In this article, we’ll share the perspective of Sheridan Clayborne on how to get into product management with some great tips for aspiring product managers and some final words of advice.
Sheridan is a Product Manager at Dropbox in their new graduate program. He was the youngest African American to get into Northwestern at age 15. He loves start-ups and has raised over $5mil and done over $10mil in sales across his businesses.
Choosing the right major
Choosing a suitable major for product management early on is very important. For Sheridan that was majoring in computer science and economics. When working in product management it’s relatively useful to have a technical grasp of what’s going on especially when working for software companies. It also shows a general interest in software as a whole which may translate as a positive thing in interviews.
Internships and startup experience
Internships are useful in the sense that they teach you what you are interested in. Sheridan experienced this when he was working in JP Morgan. He realized that wealth management wasn’t for him. Talking with passionate founders trying to pitch how they’re gone change the world was fascinating. But what fascinated him even more was how these solutions and products were built internally. He was thinking, how can I build the same things myself?
Another thing with internships is that they help a lot with discovering a sector in which your interest lies and that you really enjoy. The software-as-a-service (SaaS) business was a sector Sheridan discovered. Consumer goods also appealed to him, but the growth in this sector was unpredictable in his view compared to a more “controlled” growth which the SAAS sector seemed to have.
With startups, the experience you can get can be compared a lot to product management. We can say that the best way to prepare to be a product manager is by just doing your own side project and going from idea to final, iterating on it and then building it out all based on feedback.
What has finance to do with product management you may wonder. Having an exposure into finance whether it is as a role or as a part of another role instills some discipline with numbers. As Sheridan views it, numbers can become a source of truth for a business if utilized in the right way.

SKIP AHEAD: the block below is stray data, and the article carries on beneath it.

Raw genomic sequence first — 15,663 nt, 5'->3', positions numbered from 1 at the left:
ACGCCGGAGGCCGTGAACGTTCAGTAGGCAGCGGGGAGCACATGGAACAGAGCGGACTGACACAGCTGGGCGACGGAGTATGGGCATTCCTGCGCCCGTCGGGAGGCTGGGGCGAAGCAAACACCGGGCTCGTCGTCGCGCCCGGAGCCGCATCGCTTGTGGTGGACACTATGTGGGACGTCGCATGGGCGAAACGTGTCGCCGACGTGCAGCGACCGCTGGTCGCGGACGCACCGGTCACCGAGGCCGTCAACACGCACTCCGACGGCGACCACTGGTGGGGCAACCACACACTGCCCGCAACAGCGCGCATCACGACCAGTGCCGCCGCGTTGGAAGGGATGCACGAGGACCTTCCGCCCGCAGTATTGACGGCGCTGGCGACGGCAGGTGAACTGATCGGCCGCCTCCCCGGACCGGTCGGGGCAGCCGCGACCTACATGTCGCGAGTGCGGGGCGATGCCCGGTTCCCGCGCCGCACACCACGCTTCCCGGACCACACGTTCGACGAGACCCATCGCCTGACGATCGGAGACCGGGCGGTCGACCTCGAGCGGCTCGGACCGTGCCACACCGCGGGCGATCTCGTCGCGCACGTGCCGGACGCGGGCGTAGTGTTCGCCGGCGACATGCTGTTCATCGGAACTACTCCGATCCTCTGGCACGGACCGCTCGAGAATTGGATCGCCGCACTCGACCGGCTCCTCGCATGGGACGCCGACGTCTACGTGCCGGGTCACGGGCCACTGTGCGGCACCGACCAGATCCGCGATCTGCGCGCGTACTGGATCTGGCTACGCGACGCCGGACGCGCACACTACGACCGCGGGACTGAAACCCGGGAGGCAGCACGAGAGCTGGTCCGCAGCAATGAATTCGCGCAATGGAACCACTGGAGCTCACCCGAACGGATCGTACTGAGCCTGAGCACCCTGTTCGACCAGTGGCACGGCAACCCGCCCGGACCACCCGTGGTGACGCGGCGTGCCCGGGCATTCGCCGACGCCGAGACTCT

Preparing for interviews
If we take the example of Sheridan again, reading up on interview preparation cannot be underestimated. When he was preparing for his interviews, the book “Cracking the Coding Interview” served him well even though it’s more geared to the software industry.
Finding other people who are also doing product management interviews is another great strategy here. The support of a practice partners where you can do mock interviews together can make all the difference.
There is this website Sheridan mentions called StellarPeers. It aims to help with product management mock interviews and acts like a community preparing product management professionals. Worth checking out.
Doing more of these mock interviews can completely change a perspective you had before. Sheridan’s tells us about when he realized that product management isn’t necessarily just being the idea guy in the room but more about being the execution person in the room. In his new perspective, product management was instead about:
- Who’s the customer?
- What are the different ideas can we can use to solve this problem?
- What is the right problem?
- How do we solve and track the problem?
- How do we iterate it over time?